6/29/2012

The Lower Room daily confessional

I have no idea what his name was. He had the kind of hair that comes from having no comb to brush with, the kind of beard that comes from no razor to shave with. I'm not sure if he had a second change of clothes with him.

He knocked on the door, and asked in a lowered voice if he could sleep back here for the night. He'd be okay with the floor. I basically told him I'd think about it.

Because I hate when this sort of thing happens. I remember J. all too well, who turned the room into a shrine to Grandfather Nurgle and eventually skipped out rather than paying rent, leaving me with a room full of junk and cigarette ash, a bag full of syringes, and not a single change of jeans. I remember another J., who absconded with my computer, containing not only six years' worth of presence (recorded in chat logs) but the backups of those logs, as well as a great deal of music. (And, I'll confess, my porn.) I remember the random homeless, mentally ill lodgers who have been sprung on me overnight, and the lodgers who were neither homeless nor mentally ill but simply imposing asses.

Having shut the door on him, I sat down to spend as much time as I could online, until I remembered that thing. That thing about something something hungry and you fed me, something something least of these, or words to that effect. And, as I do so very well, I turned inward.

Why was I responding this way? Was I afraid of being raped in my sleep? Hell no. I have been in environments where I risked rape in my sleep (i.e. "exactly where I was that night"), but my cold read of the guy sounded no alarms. Was I afraid of being robbed in my sleep? I know all of the things that I value, and it'd be trivially easy to secure them for the night. Was I afraid of crazy? I wasn't afraid. Underneath all the obvious logical concerns, the only reason I'd shrugged the guy off was because he was a mild inconvenience. (He volunteered for the floor. Nobody ever does that.) I was comfortable and didn't want to be discomforted.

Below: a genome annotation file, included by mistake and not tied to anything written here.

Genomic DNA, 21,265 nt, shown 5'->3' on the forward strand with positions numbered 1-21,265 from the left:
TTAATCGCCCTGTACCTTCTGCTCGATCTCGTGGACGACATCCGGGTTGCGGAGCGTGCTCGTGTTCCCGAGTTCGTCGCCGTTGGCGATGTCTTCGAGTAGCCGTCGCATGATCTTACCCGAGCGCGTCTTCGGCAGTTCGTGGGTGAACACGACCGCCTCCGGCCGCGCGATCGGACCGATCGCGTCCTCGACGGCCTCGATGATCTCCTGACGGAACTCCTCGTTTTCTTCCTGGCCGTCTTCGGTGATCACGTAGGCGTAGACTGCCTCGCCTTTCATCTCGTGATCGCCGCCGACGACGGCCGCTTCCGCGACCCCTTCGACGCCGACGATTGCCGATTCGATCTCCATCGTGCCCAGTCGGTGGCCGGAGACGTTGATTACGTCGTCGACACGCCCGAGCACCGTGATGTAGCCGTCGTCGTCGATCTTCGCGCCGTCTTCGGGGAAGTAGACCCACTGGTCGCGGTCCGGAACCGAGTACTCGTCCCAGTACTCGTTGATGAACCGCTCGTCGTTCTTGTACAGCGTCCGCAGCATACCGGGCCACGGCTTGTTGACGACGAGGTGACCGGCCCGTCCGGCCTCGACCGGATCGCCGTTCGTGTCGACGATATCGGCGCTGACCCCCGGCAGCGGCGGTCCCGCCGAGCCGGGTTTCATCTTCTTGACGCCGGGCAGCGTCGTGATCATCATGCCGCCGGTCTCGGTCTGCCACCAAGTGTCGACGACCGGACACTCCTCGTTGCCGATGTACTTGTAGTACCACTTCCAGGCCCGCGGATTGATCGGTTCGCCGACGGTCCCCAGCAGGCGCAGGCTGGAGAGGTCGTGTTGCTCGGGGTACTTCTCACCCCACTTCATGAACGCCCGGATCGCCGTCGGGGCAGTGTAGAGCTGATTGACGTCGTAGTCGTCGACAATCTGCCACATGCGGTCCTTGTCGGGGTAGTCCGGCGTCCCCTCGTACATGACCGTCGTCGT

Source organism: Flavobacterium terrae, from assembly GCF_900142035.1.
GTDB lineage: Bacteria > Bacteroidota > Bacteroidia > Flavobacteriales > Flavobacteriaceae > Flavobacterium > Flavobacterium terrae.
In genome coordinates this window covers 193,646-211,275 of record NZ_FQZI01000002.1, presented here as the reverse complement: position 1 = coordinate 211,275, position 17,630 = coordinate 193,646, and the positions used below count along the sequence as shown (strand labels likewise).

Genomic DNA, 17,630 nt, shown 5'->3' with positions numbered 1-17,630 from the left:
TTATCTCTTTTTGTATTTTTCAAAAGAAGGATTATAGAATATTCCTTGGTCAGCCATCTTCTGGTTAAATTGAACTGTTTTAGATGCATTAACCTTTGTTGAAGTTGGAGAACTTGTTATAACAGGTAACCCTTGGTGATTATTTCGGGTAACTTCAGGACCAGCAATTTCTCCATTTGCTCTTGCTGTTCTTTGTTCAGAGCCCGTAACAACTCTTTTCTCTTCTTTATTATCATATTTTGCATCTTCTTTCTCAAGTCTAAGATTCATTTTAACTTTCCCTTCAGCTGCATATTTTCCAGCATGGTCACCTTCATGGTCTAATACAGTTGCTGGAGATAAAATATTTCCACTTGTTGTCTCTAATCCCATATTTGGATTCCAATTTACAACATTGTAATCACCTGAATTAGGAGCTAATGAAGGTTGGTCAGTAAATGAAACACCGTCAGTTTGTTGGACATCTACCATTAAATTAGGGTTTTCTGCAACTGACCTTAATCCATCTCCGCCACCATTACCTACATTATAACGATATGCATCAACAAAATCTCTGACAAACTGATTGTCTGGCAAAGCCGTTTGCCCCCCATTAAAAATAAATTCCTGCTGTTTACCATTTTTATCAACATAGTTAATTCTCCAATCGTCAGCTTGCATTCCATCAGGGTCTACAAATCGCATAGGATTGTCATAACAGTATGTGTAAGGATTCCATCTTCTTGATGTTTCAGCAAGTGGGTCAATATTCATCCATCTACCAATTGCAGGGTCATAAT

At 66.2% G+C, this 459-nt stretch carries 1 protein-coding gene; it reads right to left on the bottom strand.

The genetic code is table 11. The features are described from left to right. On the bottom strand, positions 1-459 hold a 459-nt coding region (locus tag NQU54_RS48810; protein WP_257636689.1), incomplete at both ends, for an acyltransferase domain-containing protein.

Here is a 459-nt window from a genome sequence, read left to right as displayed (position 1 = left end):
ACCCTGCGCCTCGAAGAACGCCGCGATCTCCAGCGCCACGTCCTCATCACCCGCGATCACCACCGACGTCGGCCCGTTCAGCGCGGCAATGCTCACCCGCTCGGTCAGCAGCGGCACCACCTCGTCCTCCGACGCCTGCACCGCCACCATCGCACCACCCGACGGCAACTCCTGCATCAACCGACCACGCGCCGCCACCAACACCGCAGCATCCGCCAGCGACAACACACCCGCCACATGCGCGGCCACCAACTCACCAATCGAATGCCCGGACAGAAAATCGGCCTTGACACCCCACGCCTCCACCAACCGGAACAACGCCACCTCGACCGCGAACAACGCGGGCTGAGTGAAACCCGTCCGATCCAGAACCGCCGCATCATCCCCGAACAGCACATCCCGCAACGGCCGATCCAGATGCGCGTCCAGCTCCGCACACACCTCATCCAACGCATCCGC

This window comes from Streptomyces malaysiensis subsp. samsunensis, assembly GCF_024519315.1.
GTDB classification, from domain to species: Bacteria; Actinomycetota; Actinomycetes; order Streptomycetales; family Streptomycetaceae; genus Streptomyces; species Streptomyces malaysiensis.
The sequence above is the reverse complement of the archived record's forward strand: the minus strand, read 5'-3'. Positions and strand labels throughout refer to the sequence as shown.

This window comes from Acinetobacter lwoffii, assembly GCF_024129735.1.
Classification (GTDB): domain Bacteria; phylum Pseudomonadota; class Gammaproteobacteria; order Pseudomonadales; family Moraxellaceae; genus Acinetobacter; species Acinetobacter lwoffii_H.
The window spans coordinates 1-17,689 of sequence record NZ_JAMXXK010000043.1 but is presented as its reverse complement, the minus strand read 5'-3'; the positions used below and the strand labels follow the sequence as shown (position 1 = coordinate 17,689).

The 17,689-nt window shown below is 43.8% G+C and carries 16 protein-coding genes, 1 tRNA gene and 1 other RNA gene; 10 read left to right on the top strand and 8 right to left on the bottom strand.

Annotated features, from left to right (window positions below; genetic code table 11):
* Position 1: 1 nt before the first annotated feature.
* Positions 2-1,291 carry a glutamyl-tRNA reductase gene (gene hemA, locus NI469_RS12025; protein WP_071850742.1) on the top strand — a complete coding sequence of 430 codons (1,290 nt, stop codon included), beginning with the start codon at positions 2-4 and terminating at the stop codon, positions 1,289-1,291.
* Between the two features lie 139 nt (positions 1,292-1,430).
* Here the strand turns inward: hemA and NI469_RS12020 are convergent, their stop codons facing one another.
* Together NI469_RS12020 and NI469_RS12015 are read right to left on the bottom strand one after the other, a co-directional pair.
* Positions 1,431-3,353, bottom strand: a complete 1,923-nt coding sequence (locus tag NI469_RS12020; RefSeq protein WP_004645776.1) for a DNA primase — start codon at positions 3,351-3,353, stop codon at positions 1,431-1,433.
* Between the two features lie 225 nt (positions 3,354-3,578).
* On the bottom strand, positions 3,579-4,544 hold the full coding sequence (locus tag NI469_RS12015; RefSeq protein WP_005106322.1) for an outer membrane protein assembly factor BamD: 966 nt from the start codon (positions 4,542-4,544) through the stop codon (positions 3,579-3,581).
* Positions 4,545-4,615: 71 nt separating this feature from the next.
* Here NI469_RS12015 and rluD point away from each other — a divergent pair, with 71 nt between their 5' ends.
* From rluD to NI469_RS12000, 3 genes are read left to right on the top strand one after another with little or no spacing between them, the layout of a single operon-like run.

I cracked my door open, stepped out of the room, and told the guy that I'd need fifteen minutes to get the room ready, and that my alarm goes off at 8:15 in the morning, every morning. I rearranged the room, pulled out the middle mattress to sleep on. Didn't even consolidate the valuables, just pulled everything together. Said prayers quickly, because Godbothering in front of strangers is not okay. Readied myself for bed in record time.
He came in, lay face down on the mattress, and was asleep almost instantly. Just me, in the dark, lit only by my tablet. And there, in the dark, I thought through that thing I'd remembered, and felt... not guilty; ashamed. The kind of shame that comes with a pop quiz for something you didn't bother studying for, and knowing that you earned your C+ by copying from the person next to you.

There, in the dark, I looked up that thing I was remembering:
"...I was a stranger and you did not welcome me, naked and you did not give me clothing, sick and in prison and you did not visit me.” Then they also will answer, “Lord, when was it that we saw you hungry or thirsty or a stranger or naked or sick or in prison, and did not take care of you?” Then he will answer them, “Truly I tell you, just as you did not do it to one of the least of these, you did not do it to me.” And these will go away into eternal punishment, but the righteous into eternal life. (Matt. 25:43-6)

And there, in a room lit only by tablet, I hung my head and, softly so as not to get caught, cried.

1 comment:

Mary Ann Kulla said...

When I was working the 2010 Census there was a billboard that read:

"THIS IS ONLY A TEST. IT IS NOT THE FINAL EXAM."

I happen to think you passed the test.

MAK